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back to article Google sees printing in the cloud

While demonstrating Chrome OS, Google also slipped out its cloud printing solution, which might be the future, though for the moment you can't print anything other than a test page. google cloud printing Google Cloud Print is the chocolate factory's answer to the lack of printer drivers in Chrome OS, but should provide a …

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Bronze badge
Black Helicopters

cloud-printing

I can't imagine many people going to the hassle of web-enabling their printer, especially if it is already networked. The image of Marty mcFly from 'Back to the Future x' receiving pleasant information from his company is enough to keep my printers as local as possible.

However, if Google were to start selling (i.e. practically give away) already configured, cloud-enabled printers that only worked online, then I think that they may have a chance at eventually having everybody's printed documents on record.

One final point, I wonder if the cloud-based documents will be reduced by 80% in size to allow for the Google Ads or will they be printed on a separate sheet?

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All you need is imagination

Well lets face it if you include a PostScript and PCL drivers that covers a large percentage of business class printers, and quite a few others beside.

For a large chunk of the rest there is workaround. Include PictBridge support. Now while this was designed for printing pictures from cameras, what it means is that the printer is presented with a JPEG which it then prints. Nothing to stop you rendering a document to a JPEG and printing page at a time. I have tried it myself, rendered a page of a PDF to a JPEG using GhostScript loaded it onto my camera, and then promptly printed it on a suitable inkjet printer. In theory it should work with a TIFF as well but I did not bother to try that.

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Silver badge

Like HPs printer with an email address?

Spam your printer with coupons (maybe that's why they tried to buy Groupon) and other crap?

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could be good/could be bad

I guess you could some day print your pictures/documents to multiple printers at multiple locations—publish a newsletter or book—all by yourself—or create super spam to people you hate, but the elimination of commercial printers is certainly on the horizon. The printing unions should be up in arms about this already.

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Megaphone

HP/Palm already has Internet Printers in the works

This is nothing new. HP acquired Palm for the webOS mobile operating system so that they can utilize the OS to develop devices beyond smartphones (Palm Pre/Pixi) but tablets and Internet printers or Cloud printers.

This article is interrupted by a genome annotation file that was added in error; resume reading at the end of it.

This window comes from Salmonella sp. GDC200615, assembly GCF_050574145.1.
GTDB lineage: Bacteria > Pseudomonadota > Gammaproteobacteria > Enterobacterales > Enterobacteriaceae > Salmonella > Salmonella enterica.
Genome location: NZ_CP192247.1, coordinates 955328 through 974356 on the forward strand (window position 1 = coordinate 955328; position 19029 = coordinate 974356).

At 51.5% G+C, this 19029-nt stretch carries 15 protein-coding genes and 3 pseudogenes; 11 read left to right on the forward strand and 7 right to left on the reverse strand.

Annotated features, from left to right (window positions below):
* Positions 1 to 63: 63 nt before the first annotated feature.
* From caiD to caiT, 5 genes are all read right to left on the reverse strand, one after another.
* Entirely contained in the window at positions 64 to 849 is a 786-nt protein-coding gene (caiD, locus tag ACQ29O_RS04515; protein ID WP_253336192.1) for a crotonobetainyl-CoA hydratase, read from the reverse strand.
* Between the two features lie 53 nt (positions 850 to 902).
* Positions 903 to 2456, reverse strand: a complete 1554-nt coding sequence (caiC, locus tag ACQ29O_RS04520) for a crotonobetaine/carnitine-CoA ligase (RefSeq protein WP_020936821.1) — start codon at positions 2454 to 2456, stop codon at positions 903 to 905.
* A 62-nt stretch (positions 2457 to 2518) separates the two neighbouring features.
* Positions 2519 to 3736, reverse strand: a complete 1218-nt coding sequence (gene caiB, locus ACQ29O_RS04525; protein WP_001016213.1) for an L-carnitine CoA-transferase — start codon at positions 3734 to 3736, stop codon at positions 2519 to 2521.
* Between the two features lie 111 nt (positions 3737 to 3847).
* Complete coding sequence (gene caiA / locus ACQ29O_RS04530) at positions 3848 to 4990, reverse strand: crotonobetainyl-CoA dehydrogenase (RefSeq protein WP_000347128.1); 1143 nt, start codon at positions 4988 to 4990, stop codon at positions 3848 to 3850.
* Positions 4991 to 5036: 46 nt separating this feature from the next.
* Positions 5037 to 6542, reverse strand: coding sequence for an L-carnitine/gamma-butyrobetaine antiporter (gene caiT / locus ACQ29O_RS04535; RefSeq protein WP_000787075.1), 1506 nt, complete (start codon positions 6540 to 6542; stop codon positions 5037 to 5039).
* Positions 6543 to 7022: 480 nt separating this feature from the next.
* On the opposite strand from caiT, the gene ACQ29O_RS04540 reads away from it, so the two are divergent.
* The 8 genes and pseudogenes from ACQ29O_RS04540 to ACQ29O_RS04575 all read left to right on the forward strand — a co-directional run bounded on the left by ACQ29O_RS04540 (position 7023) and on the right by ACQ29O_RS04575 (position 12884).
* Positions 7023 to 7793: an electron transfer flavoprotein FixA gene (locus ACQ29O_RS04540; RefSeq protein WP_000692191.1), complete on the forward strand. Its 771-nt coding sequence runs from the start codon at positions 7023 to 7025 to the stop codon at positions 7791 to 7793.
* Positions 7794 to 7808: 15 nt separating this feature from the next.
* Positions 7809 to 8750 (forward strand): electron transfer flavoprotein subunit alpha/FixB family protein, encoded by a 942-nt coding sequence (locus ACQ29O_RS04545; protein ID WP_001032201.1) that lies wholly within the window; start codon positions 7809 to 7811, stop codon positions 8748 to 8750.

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Why I dumped my fax machine

I thought it was such a great thing to have a fax machine at home—until I got junk faxes in the middle of the night and during dinner—preceeded with the phone ringing off the hook. Last thing I want is a free copy of War and Peace eating up my paper supply.

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Boffin

From a security angle, this makes me nervous

I'm willing to try working with the cloud for things like data processing and the like. Further, I'd -love- to stop with the whole "printer driver" bullshit (we've had printers for -how- long and there's no standard interface?).

However, there are some issues at hand here that I think need to be addressed.

A 'cloud aware' printer is one which, presumably, has enough smarts in it to negotiate its place on the network and to transmit and receive instructions from some outside location.

So already it has the base kit required to set up a nice little bug on an internal network.

This already exists today: there are printers, usually the big jobs in corporate offices, that have been (at least theoretically; I've never actually run across one in the wild--yet) compromised into, for instance, echoing the contents of print jobs to some other location. Sniffing packets requires only a little more sophistication.

If you're willing to go so far as to alter the hardware (like that recent story where the 'hack' was detected due to dual power cables [which was about the stupidest implementation of that idea I've seen yet {honestly, it's not like printers are that tough a form factor to cram an extra board into}] which revealed the surreptitious hardware addition of a small computer) then there's a lot more you can do with a printer.

That the printer is controlled by some agency outside your network only serves to further disguise any traces of suspicious traffic.

I'm not going to bother with the comment in the article about 'punching through the firewall'--it's too ambiguous to say if that's intended to echo a security concern or indicate a vpn setup--but I think Google has a lot of work to do to ensure that the proper documents get sent to the proper printers.

I've noticed, while working in IT, that the further the disconnect between the action taken by the user and the result, the harder it is for the bog-standard user to figure out what's going on. Most users can manage a CD tray OK enough; they hit the button, and the tray pops out. Immediate result.